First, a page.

As both of us are fans of small plates, we picked the following items from the tapas menu:

  • Panko-crumbed Albany oysters with avocado salsa and lime – $3.50 each
  • Seared Esperance scallops with pickled radish, apple and citrus – $4.00 each
  • Estate-made dukkah with extra virgin olive oil and local Turkish bread (from Kappadokia Turkish bakery in Margaret River) – $7.00
  • Field mushrooms with chevre and garlic chives – $8.00
  • Chorizo with pickled apple – $8.00
  • Broccolini with salted caramel macadamias and crispy pancetta – $9.00

The first items to arrive were the panko-crumbed oysters and scallops, both perched steadily in their shells upon piles of coarse rock salt. We ordered one of each per person and I must say, after rambling about the property for one hour we devoured them hungrily.

scallop pankooystercu

Of the two seafood items, the oysters were the definite standout. Both Aaron and I adored the contrast between the soft avocado salsa and the crisp, golden-fried panko crumbs. Beneath the crunchy exterior, the oyster flesh was fresh, slightly salty and delicious. I’m not a huge oyster fan but with these, I was completely sold.

pankooyster oystereater

Our second plate of seafood, the Esperance scallops, were also delicious. Slightly caramelised, soft and juicy. I did find that the delicate flesh was slightly overwhelmed by the acidity of the pickled vegetables, however that was easily remedied by ‘adjustment of ratios’ on the fork.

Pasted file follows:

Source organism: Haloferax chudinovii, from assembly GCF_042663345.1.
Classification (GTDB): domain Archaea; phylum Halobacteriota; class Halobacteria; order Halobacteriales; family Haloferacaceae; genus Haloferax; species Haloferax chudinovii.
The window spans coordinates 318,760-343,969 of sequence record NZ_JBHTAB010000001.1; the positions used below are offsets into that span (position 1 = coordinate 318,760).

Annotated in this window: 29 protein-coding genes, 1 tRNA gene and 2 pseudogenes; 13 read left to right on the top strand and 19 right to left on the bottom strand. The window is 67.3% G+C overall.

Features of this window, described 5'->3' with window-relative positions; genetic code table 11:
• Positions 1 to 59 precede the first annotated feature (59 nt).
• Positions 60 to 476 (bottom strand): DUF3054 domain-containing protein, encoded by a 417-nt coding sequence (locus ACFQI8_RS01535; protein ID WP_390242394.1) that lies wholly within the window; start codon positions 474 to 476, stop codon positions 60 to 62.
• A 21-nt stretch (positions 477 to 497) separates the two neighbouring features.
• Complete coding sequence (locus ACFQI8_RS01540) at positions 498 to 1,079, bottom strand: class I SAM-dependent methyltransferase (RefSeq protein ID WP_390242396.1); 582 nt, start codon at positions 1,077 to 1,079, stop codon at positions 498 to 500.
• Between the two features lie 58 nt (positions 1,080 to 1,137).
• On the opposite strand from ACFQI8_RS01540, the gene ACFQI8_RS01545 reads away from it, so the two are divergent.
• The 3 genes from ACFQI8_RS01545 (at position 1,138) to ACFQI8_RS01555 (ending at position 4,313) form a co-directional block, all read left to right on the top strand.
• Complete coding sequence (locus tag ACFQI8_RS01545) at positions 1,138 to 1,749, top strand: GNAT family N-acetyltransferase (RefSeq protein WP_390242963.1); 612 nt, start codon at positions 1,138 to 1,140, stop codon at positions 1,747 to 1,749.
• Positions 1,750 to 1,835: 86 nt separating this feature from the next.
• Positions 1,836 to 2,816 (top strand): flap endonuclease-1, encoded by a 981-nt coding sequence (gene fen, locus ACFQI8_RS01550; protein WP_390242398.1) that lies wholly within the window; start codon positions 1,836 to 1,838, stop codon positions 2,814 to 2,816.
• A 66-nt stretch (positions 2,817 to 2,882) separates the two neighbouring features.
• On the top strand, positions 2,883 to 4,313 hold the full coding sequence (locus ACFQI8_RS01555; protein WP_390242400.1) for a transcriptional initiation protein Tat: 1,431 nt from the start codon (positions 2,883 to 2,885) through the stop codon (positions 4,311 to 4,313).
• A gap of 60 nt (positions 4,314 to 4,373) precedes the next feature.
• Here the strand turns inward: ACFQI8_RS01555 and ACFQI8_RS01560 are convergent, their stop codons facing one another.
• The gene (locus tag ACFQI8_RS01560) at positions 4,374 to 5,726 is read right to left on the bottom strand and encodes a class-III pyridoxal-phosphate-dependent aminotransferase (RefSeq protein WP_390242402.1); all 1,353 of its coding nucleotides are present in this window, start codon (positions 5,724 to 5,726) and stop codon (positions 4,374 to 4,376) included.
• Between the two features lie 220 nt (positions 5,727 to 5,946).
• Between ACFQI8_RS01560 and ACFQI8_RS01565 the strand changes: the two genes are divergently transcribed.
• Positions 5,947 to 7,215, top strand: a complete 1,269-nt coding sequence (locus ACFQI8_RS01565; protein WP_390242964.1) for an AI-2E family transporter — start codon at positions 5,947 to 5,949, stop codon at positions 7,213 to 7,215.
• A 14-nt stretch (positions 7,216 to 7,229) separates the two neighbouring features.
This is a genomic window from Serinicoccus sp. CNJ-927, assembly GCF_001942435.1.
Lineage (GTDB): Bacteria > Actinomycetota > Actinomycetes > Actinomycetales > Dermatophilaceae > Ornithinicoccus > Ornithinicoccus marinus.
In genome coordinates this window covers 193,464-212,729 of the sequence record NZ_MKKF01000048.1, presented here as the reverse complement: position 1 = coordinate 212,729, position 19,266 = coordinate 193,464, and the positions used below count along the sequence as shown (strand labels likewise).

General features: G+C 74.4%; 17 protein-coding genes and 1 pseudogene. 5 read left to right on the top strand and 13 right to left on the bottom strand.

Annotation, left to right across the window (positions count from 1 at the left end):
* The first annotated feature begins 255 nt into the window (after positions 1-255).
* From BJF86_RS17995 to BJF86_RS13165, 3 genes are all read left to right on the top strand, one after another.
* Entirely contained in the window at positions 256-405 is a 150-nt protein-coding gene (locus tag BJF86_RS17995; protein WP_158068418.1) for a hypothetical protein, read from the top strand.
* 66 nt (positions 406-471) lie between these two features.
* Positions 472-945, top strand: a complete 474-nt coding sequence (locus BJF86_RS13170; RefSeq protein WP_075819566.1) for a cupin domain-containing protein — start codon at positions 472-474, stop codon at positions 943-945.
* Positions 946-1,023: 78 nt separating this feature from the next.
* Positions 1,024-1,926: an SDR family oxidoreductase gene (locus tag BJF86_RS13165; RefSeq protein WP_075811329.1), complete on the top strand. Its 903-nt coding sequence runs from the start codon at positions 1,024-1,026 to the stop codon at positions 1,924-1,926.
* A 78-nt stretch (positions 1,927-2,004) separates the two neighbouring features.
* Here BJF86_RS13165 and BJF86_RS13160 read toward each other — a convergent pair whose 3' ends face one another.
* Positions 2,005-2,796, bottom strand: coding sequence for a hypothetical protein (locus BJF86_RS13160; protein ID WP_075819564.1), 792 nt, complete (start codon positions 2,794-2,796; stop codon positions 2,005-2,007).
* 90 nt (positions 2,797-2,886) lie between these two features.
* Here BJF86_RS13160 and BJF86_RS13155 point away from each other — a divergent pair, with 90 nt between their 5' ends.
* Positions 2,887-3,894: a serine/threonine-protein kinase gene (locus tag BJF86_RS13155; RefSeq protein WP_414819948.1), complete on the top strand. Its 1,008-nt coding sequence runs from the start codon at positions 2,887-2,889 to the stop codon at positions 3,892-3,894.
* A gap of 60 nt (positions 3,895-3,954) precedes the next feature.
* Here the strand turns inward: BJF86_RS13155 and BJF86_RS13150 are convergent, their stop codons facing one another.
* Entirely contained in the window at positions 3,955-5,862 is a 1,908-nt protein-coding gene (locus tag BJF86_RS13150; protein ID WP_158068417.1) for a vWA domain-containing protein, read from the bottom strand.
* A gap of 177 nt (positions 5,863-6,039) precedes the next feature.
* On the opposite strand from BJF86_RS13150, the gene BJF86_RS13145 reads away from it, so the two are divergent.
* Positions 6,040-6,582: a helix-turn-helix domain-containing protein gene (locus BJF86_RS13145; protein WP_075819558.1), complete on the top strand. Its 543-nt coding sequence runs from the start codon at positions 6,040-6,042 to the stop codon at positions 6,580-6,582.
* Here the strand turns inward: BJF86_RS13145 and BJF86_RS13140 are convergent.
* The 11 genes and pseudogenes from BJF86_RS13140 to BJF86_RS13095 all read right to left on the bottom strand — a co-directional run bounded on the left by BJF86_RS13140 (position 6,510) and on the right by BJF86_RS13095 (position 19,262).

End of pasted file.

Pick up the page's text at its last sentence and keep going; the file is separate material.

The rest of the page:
Next to arrive was a plate of estate-made dukkah, olive oil and Turkish bread. I was rather excited to try the ‘house blend’ which Lyn advised was available for purchase via That Margaret River Stuff (online or at the cellar door). The fresh bread was served warm, generously piled upon the plate.

turkish dukkahtable

Upon first bite, I could already tell that the bread was beautifully chewy and authentic. We eagerly dunked it into the pot of local extra virgin olive oil before generously dipping into the toasty house-made dukkah. Unfortunately, that was where things went just a little bit wrong.

Now, let me explain something: both Aaron and I are used to eating either homemade or Providore dukkah, both of which lend themselves towards a generous dip, slather or enthusiastic sprinkle. The estate-made dukkah at Brookwood is entirely different and my rather ‘generous’ dip resulted in a mouthful of salt, ground coriander and cumin which needed to be drowned by a large gulp of cold water.

However, when used sparingly I did enjoy the mixture of spices, sesame seeds and local toasted macadamia nuts. The olive oil was fruity, glossy and altogether delicious.

dukkahevoobl2After finishing our bread, the chorizo and mushrooms arrived with a side of vibrant green broccolini. I was intrigued to see clusters of what resembled praline in the vegetable dish; after checking the menu I remembered the reference to ‘salted caramel macadamias’ which I couldn’t wait to try.